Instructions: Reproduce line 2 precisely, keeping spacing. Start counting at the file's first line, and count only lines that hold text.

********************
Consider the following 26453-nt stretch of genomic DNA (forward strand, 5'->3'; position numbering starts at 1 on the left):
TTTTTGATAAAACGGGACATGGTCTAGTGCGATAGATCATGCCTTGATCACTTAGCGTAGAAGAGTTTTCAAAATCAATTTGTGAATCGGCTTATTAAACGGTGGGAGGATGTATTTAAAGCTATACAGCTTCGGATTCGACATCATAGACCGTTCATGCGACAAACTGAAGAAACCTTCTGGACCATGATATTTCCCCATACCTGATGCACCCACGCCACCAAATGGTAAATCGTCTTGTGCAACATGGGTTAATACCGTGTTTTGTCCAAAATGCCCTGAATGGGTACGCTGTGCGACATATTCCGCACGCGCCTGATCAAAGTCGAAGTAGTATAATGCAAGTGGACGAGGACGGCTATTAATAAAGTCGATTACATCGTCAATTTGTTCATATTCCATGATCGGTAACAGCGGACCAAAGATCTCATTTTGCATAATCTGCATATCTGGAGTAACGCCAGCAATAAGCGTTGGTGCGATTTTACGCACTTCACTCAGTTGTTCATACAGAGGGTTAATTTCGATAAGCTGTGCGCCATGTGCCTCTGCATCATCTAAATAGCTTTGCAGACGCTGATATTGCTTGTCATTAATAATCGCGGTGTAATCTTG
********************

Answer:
TTTTTGATAAAACGGGACATGGTCTAGTGCGATAGATCATGCCTTGATCACTTAGCGTAGAAGAGTTTTCAAAATCAATTTGTGAATCGGCTTATTAAACGGTGGGAGGATGTATTTAAAGCTATACAGCTTCGGATTCGACATCATAGACCGTTCATGCGACAAACTGAAGAAACCTTCTGGACCATGATATTTCCCCATACCTGATGCACCCACGCCACCAAATGGTAAATCGTCTTGTGCAACATGGGTTAATACCGTGTTTTGTCCAAAATGCCCTGAATGGGTACGCTGTGCGACATATTCCGCACGCGCCTGATCAAAGTCGAAGTAGTATAATGCAAGTGGACGAGGACGGCTATTAATAAAGTCGATTACATCGTCAATTTGTTCATATTCCATGATCGGTAACAGCGGACCAAAGATCTCATTTTGCATAATCTGCATATCTGGAGTAACGCCAGCAATAAGCGTTGGTGCGATTTTACGCACTTCACTCAGTTGTTCATACAGAGGGTTAATTTCGATAAGCTGTGCGCCATGTGCCTCTGCATCATCTAAATAGCTTTGCAGACGCTGATATTGCTTGTCATTAATAATCGCGGTGTAATCTTG